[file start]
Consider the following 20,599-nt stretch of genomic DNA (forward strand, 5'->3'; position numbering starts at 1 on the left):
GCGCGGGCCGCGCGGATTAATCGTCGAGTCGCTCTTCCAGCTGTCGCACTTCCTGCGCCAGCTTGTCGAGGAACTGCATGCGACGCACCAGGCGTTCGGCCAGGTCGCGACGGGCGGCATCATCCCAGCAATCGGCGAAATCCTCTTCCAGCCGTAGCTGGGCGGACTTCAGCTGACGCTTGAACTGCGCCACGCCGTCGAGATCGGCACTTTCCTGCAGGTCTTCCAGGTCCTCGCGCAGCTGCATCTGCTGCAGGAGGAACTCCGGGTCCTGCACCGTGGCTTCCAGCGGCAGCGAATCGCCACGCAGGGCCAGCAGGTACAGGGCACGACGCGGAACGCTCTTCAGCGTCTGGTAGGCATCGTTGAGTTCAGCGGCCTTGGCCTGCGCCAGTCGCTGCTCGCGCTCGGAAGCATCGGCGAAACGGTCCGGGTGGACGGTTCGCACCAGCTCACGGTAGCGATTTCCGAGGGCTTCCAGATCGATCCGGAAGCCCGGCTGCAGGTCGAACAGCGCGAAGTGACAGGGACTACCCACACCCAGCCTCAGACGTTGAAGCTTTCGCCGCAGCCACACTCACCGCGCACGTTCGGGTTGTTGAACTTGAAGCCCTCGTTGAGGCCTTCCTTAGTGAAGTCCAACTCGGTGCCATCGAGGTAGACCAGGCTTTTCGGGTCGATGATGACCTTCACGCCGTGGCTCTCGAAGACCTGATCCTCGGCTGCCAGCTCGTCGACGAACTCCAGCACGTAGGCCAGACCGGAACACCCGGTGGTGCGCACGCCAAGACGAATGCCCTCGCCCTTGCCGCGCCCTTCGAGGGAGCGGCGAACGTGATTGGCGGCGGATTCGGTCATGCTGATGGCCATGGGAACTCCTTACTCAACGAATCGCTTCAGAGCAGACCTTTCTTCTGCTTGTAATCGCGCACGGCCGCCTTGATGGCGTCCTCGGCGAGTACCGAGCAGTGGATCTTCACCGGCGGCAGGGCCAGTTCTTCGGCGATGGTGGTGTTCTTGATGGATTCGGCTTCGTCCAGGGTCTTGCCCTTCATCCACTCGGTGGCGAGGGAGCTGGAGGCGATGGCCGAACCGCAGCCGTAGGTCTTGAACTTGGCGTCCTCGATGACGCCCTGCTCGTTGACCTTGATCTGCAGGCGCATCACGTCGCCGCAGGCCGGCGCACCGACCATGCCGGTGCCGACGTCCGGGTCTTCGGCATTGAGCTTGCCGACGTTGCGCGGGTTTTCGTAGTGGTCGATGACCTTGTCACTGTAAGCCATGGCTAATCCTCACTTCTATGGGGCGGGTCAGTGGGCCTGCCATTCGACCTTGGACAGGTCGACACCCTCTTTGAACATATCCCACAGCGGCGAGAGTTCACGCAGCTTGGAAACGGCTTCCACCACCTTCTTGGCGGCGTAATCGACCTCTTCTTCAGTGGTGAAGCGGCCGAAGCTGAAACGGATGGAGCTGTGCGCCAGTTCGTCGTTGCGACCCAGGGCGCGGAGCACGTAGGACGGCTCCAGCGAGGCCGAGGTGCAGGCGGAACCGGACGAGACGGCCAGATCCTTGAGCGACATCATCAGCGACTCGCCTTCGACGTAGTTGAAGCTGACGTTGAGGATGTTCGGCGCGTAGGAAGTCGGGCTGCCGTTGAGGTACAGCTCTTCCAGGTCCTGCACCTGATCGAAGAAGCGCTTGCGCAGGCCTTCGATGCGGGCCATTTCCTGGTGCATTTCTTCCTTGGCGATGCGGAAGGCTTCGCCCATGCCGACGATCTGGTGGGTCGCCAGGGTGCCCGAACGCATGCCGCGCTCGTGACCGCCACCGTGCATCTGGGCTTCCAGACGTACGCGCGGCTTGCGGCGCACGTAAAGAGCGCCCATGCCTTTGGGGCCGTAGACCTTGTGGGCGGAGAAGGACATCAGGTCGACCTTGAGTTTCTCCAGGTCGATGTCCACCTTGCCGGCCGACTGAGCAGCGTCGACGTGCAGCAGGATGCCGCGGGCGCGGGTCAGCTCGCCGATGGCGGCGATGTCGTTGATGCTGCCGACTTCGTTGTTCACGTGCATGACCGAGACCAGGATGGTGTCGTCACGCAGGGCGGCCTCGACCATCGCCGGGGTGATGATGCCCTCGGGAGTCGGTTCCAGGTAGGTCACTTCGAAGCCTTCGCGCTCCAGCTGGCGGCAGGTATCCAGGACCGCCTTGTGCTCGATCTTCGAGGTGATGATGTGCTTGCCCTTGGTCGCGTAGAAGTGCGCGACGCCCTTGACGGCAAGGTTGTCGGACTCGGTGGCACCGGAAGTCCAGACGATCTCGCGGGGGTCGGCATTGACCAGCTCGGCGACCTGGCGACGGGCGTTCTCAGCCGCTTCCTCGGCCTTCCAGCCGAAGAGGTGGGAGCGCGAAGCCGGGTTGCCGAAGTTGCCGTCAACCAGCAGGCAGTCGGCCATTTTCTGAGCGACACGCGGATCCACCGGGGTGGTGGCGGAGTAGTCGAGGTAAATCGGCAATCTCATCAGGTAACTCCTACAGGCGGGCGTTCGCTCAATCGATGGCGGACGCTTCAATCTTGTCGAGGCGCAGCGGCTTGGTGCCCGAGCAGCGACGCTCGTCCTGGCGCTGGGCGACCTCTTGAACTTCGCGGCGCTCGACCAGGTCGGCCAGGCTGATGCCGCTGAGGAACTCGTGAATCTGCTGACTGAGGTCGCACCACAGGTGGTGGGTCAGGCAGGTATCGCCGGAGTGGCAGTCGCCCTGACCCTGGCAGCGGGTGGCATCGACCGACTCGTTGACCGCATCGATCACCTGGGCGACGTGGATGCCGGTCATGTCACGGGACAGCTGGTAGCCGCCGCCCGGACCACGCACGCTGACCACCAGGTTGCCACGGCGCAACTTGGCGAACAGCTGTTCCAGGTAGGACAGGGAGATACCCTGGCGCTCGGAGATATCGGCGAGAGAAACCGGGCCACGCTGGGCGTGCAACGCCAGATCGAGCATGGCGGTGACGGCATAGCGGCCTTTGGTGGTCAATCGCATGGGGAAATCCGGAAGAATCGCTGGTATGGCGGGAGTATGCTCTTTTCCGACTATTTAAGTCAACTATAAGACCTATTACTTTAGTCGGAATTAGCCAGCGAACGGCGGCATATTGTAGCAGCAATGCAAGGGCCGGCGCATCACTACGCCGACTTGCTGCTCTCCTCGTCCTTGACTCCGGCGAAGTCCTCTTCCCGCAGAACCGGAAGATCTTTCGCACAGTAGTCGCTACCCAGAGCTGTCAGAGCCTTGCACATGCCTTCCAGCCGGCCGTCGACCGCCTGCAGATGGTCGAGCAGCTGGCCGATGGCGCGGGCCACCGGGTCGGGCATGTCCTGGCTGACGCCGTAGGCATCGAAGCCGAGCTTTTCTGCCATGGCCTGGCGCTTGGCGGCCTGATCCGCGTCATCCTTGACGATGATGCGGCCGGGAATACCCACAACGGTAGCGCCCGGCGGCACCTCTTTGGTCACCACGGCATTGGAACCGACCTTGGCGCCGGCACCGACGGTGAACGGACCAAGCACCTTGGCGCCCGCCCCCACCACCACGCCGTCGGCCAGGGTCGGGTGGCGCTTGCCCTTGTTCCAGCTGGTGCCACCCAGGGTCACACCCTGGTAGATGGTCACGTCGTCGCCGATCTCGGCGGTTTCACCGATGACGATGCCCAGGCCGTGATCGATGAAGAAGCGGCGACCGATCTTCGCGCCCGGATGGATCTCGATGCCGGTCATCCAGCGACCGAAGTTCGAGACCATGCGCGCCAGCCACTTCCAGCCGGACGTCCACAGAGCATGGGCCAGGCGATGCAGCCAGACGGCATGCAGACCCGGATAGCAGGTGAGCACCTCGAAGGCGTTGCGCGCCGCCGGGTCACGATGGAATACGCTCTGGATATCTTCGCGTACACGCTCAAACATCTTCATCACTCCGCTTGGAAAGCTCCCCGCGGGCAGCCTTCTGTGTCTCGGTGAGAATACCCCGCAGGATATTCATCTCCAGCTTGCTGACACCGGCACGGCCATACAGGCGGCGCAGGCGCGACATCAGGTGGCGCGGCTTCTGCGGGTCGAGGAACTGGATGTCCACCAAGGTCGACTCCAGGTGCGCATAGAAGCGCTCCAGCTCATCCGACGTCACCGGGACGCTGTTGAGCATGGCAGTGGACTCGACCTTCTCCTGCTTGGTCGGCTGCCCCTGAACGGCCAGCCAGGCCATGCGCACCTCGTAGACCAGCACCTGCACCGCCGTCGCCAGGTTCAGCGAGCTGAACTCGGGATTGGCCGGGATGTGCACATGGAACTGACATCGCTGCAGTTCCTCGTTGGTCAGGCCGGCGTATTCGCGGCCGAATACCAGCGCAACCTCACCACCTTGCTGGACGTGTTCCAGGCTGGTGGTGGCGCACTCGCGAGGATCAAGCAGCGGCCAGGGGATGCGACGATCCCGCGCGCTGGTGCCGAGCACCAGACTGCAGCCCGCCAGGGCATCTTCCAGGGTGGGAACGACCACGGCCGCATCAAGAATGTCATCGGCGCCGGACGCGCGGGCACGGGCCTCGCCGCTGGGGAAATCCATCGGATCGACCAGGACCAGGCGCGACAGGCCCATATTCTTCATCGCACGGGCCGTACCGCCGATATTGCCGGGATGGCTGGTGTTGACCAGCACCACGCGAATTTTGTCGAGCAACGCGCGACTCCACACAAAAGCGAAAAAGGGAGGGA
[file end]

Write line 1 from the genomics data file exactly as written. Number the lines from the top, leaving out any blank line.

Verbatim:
Consider the following 20,599-nt stretch of genomic DNA (forward strand, 5'->3'; position numbering starts at 1 on the left):